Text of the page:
THE MARKET ENVIRONMENT
Despite significant market volatility that carried forward from the first quarter, key U.S. indexes rebounded and finished higher for the second quarter. Notably, the S&P 500 Index logged its best quarterly performance in more than two decades. Investors took solace from incremental news that science and medicine continued to make headway developing coronavirus treatments and vaccines. At the same time, several states have seen record increases in coronavirus infections and some authorities have reinstated pandemic-related restrictions, which reignited a degree of investor anxiety. Businesses have been resuming operations in fits and starts and unemployment claims have appeared to stabilize, which points to a convalescing real economy. Even so, policymakers projected that the U.S. economy will likely shrink by 6.5% in 2020 and at year-end, the unemployment rate will be about 9.3% (compared with 11.1% today). Also, while the Federal Reserve pledged to implement extraordinary measures in the near term to support economic recovery, Chairman Jay Powell stated that key interest rates will probably remain near zero for two more years.
Simultaneously, heightened recognition of racial inequities and injustices prompted large-scale protests (and, in several cases, riots) to break out across the country and around the world. Surging protest activity that lasted weeks interrupted newly reopened businesses just emerging from pandemic-induced shutdowns, which led to further market volatility. The widespread call for change caused many organizations to publicly implement practices to fight racism, emphasize diversity, and eliminate offensive images, symbols and product brand names.
Although U.S. equity prices fluctuated throughout the second quarter, we contend that the long-term fundamentals of the companies we own held relatively steady. In fact, market upheaval presented us with a greater than average number of new investment candidates and we initiated positions in new holdings that met our investment criteria. In addition, we have been increasing shares of current holdings that became more discounted compared with our intrinsic value estimates. And we have trimmed share counts of holdings with prices that have gained a healthy amount of value. Our focus remains trained on using market circumstances advantageously to strengthen our clients’ portfolios, which has led to an elevated level of activity in recent months. However, we believe strategizing in this way can lead to meeting our goal of effectively positioning portfolios to benefit as the market improves.
Thor Industries issued a business update early in the quarter and indicated that the company’s European production facilities resumed operations in mid-April and North American operations were planned to resume at varying levels of production in early May. The company is abiding by enhanced safety protocols for employees across its facilities as production restarts. Furthermore, management stated that dealer sales in the U.S. remain restricted in many of Thor’s largest markets and many dealers have shifted to providing customers with online purchase options and home deliveries. In Europe, dealers reported a strong pipeline of retail sales awaiting delivery when outlets reopen. The company’s inventory position appears to be healthy as management cited that a suspension in production coupled with ongoing dealer sales have worked to maintain balanced inventory levels. Thor issued another operational update in May that revealed the company is increasing production levels to meet greater demand than originally anticipated. Dealers continued to sell retail units while the company’s production facilities were temporarily shut down in March and April and inventory levels for certain products in the U.S. became low. In response, Thor recalled furloughed employees and restored compensation to original terms. Later, the company’s fiscal third-quarter earnings report showed that earnings per share ($0.43 vs. -$0.25) and revenue ($1.68 billion vs. $1.64 billion) bested consensus estimates.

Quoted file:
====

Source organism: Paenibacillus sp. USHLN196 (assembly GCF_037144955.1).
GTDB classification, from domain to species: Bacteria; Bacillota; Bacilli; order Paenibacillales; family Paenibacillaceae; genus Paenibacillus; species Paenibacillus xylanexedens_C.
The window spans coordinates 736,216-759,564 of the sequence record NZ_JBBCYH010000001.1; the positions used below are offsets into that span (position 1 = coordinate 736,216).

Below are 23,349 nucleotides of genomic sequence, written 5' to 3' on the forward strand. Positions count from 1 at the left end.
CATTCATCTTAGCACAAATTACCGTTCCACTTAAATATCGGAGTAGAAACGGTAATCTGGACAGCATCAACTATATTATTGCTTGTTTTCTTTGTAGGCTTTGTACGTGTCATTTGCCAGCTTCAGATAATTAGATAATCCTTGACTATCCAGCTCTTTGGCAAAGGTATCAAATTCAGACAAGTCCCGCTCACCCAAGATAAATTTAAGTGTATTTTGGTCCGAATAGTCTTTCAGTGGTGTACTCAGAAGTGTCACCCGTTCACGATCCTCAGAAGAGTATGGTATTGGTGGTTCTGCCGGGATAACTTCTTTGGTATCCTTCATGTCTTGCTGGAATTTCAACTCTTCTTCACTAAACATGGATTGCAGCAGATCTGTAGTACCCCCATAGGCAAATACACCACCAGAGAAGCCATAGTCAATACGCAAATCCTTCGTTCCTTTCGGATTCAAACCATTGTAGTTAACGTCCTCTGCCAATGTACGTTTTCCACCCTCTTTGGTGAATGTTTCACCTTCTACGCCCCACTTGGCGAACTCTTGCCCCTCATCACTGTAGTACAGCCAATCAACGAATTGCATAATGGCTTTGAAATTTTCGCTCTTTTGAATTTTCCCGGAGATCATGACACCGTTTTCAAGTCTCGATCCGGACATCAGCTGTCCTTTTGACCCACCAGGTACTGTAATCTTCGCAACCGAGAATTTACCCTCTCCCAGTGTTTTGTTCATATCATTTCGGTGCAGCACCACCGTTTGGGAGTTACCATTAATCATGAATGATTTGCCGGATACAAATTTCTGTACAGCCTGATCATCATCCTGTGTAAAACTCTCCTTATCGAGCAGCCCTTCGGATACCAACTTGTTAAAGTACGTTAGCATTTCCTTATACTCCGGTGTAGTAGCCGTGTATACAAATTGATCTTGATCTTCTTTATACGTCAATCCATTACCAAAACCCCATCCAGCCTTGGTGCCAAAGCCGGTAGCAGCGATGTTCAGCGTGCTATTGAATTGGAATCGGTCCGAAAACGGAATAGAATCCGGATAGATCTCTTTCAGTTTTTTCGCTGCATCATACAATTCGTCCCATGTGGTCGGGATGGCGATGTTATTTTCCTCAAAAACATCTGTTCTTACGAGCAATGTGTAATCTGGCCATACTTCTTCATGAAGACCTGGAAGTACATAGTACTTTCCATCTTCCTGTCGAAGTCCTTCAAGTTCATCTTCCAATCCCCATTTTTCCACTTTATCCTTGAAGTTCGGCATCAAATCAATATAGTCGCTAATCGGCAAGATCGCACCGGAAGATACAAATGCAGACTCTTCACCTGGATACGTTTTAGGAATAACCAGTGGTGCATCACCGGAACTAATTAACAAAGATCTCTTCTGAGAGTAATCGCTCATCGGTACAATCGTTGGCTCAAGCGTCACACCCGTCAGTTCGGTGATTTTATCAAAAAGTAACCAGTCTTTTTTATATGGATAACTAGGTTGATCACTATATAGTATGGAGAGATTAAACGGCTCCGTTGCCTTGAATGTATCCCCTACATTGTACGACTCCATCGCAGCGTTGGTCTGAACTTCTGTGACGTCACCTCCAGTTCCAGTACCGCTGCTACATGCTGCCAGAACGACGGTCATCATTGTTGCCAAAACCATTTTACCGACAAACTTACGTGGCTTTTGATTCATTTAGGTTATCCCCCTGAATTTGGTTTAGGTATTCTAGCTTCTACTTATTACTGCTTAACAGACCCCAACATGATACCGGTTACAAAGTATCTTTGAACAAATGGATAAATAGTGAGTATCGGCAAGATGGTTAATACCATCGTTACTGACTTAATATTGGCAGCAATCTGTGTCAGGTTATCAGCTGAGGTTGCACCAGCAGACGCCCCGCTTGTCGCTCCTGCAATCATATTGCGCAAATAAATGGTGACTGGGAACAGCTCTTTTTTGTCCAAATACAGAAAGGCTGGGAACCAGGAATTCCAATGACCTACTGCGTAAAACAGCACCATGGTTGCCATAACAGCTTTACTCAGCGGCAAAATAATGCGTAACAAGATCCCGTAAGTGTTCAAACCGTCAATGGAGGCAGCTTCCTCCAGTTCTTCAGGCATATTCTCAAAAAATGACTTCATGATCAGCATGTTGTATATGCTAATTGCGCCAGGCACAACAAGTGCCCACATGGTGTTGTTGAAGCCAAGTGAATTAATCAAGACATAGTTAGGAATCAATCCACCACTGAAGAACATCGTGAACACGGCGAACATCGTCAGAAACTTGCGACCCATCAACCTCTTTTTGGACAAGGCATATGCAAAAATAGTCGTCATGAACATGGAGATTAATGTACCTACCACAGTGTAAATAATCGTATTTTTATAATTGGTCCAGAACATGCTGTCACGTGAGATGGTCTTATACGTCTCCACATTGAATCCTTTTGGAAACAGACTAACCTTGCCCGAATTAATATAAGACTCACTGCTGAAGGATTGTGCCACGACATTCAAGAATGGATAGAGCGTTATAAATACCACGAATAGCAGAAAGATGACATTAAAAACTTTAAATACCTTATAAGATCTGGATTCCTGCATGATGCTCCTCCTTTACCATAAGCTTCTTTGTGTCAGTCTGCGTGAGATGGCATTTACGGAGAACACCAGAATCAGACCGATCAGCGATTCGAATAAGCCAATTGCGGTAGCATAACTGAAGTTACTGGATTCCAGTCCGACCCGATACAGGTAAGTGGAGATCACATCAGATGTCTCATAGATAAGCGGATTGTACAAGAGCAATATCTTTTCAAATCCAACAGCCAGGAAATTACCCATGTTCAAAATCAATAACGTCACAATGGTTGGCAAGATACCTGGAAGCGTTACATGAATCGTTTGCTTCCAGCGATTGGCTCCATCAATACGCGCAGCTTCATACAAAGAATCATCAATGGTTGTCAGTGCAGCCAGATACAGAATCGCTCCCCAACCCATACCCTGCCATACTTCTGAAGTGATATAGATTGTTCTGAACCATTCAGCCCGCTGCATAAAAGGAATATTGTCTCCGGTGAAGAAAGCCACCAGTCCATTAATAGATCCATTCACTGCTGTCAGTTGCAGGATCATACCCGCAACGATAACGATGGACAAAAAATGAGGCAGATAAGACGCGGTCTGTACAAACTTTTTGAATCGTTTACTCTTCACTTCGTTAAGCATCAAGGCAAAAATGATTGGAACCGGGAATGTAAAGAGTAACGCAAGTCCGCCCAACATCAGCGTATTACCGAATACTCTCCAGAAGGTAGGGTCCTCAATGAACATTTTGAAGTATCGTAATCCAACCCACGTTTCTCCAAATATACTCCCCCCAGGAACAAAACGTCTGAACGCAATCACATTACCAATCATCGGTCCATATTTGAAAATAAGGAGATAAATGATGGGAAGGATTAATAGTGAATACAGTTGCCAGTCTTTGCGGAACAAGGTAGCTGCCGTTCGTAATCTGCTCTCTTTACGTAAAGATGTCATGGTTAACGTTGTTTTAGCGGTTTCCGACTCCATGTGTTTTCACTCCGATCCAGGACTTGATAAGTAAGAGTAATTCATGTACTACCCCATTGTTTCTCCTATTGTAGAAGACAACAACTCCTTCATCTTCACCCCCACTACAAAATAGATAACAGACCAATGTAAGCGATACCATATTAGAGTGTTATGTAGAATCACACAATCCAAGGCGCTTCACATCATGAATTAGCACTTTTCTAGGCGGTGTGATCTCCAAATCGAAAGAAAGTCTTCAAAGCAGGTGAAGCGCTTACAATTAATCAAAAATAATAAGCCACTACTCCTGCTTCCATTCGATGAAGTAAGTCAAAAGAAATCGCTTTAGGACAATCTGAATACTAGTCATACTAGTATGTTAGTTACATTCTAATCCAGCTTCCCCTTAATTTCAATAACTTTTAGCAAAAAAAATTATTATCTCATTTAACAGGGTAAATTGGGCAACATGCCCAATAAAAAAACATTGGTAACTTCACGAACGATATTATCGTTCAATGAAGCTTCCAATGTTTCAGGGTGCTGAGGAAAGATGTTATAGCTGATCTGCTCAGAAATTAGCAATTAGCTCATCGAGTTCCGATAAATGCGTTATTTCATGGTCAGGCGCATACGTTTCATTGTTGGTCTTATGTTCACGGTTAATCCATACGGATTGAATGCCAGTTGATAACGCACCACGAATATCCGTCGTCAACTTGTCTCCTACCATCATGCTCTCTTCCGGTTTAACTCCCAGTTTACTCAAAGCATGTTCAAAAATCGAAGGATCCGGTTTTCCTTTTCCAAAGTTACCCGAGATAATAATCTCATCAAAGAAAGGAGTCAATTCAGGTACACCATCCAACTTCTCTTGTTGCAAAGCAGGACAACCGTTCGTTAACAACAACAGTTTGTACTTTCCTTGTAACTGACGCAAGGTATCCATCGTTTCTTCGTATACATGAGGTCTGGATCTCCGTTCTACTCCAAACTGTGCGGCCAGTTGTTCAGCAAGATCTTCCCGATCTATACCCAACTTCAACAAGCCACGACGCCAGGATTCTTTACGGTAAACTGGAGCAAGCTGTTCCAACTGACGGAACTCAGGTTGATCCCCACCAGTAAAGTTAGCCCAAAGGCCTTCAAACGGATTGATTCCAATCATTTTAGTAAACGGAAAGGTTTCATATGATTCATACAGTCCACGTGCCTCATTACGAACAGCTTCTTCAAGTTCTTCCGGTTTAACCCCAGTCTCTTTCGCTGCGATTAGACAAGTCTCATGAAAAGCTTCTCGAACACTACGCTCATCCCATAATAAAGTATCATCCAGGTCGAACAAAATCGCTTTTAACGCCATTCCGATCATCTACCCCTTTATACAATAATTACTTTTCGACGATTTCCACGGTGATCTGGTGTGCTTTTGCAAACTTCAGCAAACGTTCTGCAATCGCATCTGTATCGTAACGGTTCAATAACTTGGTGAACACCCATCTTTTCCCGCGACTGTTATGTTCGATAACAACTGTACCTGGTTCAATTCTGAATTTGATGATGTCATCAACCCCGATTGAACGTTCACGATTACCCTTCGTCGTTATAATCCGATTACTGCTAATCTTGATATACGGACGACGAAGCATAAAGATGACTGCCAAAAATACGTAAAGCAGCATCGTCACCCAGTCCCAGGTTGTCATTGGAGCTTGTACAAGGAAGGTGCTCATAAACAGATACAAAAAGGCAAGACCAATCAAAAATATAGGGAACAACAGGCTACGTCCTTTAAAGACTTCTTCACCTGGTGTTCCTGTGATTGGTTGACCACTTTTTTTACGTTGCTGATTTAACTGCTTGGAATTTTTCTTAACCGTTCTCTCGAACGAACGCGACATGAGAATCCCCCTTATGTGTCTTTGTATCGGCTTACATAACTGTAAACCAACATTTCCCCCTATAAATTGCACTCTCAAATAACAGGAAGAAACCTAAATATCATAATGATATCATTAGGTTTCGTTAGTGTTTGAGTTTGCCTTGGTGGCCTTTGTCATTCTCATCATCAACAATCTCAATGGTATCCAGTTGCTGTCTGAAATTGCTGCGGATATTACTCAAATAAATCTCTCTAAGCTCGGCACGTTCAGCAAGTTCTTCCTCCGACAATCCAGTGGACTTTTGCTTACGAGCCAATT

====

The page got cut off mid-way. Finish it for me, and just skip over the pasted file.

Alphabet’s share priced tracked a general recovery in the U.S. equities market. In addition, the company delivered reassuring first-quarter results in April as exhibited by a 13% increase in total revenue. Both the YouTube and cloud segments grew 33% and 52%, respectively, as YouTube finished March at a high single-digit growth rate. CFO Ruth Porat also indicated the company is already seeing “very early signs of recovery” in search advertising. In our view, the return to more commercial behavior among users is a sign that things are moving in the right direction. Notably, Alphabet executed $8.5 billion in share repurchases in the first quarter versus $3.0 billion for the first quarter in 2019 and indicated it intends to maintain the increased pace of buybacks for the duration of the year.